Design bloggers are expected to have great homes, and Tobe Reed’s is no exception. What’s exceptional is Tobe’s rather slow design process of finding just the right vintage piece for her home. She can wait years for the perfect fit.
“Everything I have is randomly collected, it’s exclusively found stuff,” she says.
Instead of making a click on a computer, Tobe prefers to hunt and has the patience it requires. She’s OK going slow because she’s busy raising two young daughters, working full time for Hallmark’s Think Make Share blog, selling vintage on the side and posting on her own blog, Because It’s Awesome, which she uses to launch — and complete — major design projects around her house.
No woman is an island, so Tobe has solid support. Husband Eric, a fire protection engineer, is hands-on in the process, building furniture, painting walls and hauling Tobe’s purchases. Her mom and vintage sales business partner (their online shop is 200 Main Through One King’s Lane, a home decor sales website ) also helps keep the juggernaut moving. “She’s super-involved and gives me a reprieve to maybe take a shower or paint a room,” Tobe explains.
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Tobe will search anywhere from estate sales and eBay, consignment shops and even other bloggers’ sites for unique items, but she adheres to one rule when it comes to purchasing: “I have to love something to bring it in, but not so much that I can’t get rid of it,” she says.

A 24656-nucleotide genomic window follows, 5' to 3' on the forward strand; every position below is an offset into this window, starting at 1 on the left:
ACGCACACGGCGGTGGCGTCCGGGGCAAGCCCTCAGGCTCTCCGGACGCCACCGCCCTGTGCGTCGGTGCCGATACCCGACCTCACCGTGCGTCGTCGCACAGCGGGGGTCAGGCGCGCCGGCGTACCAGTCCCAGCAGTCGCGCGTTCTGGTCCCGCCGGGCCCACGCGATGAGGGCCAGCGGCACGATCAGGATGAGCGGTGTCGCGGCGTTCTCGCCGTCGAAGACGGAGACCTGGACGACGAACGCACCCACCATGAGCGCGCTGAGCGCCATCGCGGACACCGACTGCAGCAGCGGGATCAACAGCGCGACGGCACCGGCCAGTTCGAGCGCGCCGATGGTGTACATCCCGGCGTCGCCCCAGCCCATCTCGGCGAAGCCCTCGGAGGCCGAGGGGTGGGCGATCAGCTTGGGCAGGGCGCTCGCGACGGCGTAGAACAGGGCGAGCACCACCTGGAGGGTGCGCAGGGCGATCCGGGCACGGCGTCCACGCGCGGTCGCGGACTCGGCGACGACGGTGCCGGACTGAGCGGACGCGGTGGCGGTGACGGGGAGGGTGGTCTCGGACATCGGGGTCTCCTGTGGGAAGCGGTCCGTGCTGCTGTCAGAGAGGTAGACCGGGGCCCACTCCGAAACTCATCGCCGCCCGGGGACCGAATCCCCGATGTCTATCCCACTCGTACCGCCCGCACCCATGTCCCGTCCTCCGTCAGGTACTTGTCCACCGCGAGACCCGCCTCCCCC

She has always bought what she has liked, but now she’s more skilled at picking out designer pieces — her favorites tend to be midcentury modern.
Any item in her home can double as inventory. As soon as an item sells, she gets to replace it with something different, offering a constantly changing environment. If things don’t move out the door, they may move to another room of the house. “Stuff shifts around quite a bit,” Tobe says.
Although Tobe has steadfastly held onto her love for all things brass, as anyone who reads her blog has surely seen, not much else is sacred, designwise. Whether it’s grasscloth wallpaper placed but not affixed to a surface or cheap photo frames bought for temporary needs, Tobe keeps her options open.
“I can’t do anything permanent because I change my mind all the time,” she says. “I like things to evolve.”
“At Home With” takes you inside cool and unusual apartments and homes in the Kansas City area. Know someone with a kick-ass pad? Send info and photos to email@example.com.